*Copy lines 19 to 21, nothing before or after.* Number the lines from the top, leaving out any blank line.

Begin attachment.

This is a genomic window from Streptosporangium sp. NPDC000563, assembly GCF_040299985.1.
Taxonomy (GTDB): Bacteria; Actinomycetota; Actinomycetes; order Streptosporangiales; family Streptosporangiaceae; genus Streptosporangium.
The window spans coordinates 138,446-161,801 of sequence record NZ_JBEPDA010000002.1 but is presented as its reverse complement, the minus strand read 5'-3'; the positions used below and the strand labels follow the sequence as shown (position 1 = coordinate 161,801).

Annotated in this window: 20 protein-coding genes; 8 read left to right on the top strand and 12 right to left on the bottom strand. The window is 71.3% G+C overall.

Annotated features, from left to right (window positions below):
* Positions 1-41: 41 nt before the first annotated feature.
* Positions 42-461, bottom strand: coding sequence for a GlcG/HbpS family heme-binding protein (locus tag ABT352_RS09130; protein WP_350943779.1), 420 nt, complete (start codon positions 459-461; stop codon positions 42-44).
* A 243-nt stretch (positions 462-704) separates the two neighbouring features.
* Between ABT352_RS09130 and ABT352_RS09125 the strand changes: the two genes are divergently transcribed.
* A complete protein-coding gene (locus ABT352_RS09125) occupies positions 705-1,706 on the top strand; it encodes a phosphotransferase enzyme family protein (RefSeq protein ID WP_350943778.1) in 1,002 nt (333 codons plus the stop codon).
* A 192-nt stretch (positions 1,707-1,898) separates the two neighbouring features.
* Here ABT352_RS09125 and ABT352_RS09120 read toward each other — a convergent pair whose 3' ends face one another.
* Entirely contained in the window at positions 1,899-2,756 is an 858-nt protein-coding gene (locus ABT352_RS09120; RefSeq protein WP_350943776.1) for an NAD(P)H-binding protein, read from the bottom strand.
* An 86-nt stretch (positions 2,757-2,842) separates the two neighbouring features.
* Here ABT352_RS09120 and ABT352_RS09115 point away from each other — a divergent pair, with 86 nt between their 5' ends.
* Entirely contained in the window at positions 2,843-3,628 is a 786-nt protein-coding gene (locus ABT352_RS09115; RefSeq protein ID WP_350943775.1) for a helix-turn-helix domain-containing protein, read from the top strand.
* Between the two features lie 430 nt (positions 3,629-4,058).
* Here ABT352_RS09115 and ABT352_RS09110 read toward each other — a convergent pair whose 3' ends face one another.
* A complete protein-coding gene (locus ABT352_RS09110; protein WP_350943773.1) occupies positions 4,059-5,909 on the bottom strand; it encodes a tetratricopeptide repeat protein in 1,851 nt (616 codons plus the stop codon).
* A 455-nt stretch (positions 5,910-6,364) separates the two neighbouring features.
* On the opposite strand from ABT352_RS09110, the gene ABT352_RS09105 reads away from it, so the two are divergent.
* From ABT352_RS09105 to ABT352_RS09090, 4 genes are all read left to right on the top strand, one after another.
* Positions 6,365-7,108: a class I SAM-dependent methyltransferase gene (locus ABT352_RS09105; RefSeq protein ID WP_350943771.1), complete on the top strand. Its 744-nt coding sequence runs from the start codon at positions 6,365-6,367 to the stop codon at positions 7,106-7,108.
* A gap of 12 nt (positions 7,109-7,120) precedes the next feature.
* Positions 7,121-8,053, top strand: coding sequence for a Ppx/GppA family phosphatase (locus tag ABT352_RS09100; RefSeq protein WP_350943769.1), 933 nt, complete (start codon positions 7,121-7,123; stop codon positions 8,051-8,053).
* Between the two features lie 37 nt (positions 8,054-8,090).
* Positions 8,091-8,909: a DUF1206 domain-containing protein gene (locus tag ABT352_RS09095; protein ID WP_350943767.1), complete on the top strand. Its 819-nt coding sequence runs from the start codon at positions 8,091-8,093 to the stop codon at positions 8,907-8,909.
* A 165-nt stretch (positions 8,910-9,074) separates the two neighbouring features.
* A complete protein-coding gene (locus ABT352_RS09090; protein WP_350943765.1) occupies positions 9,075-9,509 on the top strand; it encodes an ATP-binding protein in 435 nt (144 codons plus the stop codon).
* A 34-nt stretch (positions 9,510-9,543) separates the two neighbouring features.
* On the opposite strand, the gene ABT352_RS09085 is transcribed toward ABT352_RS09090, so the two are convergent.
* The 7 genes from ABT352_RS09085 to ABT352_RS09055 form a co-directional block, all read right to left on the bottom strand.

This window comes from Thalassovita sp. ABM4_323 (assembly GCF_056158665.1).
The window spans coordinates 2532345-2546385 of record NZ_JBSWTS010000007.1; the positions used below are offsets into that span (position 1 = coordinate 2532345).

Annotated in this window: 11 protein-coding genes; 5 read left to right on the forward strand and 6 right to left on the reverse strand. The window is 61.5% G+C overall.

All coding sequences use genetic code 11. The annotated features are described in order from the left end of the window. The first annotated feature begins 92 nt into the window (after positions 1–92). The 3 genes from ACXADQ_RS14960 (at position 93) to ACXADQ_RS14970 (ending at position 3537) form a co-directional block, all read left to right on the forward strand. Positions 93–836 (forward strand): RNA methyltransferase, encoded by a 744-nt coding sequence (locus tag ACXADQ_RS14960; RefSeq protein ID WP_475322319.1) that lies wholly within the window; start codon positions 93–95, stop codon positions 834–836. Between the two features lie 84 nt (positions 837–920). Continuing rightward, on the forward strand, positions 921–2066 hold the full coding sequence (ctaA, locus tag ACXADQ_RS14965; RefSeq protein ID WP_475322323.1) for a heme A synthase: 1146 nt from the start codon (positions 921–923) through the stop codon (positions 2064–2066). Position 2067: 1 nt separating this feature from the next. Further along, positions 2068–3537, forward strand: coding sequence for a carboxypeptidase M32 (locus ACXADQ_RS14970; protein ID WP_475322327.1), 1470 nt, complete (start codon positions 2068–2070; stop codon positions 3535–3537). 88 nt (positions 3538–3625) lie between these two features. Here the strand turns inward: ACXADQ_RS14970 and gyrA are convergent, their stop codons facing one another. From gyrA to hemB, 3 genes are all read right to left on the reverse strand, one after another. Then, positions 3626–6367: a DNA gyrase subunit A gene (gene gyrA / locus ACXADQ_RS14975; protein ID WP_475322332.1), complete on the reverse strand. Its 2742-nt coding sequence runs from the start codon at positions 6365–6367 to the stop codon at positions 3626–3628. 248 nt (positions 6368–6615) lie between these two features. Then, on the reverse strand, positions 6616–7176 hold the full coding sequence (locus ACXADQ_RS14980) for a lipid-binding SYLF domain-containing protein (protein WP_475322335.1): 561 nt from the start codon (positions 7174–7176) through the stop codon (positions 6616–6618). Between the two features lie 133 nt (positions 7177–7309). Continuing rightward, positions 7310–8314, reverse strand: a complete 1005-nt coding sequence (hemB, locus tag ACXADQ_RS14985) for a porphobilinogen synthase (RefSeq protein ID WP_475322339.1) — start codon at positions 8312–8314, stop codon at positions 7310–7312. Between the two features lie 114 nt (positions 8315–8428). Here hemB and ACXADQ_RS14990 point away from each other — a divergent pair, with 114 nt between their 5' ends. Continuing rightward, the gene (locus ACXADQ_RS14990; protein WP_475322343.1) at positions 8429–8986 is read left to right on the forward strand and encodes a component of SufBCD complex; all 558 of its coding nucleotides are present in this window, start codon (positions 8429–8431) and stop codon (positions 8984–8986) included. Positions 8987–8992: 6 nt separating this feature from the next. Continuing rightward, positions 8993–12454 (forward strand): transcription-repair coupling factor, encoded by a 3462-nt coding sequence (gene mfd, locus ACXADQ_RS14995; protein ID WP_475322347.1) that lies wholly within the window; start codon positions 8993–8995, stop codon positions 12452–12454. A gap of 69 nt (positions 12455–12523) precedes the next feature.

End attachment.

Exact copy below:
* A complete protein-coding gene (locus ABT352_RS09110; protein WP_350943773.1) occupies positions 4,059-5,909 on the bottom strand; it encodes a tetratricopeptide repeat protein in 1,851 nt (616 codons plus the stop codon).
* A 455-nt stretch (positions 5,910-6,364) separates the two neighbouring features.
* On the opposite strand from ABT352_RS09110, the gene ABT352_RS09105 reads away from it, so the two are divergent.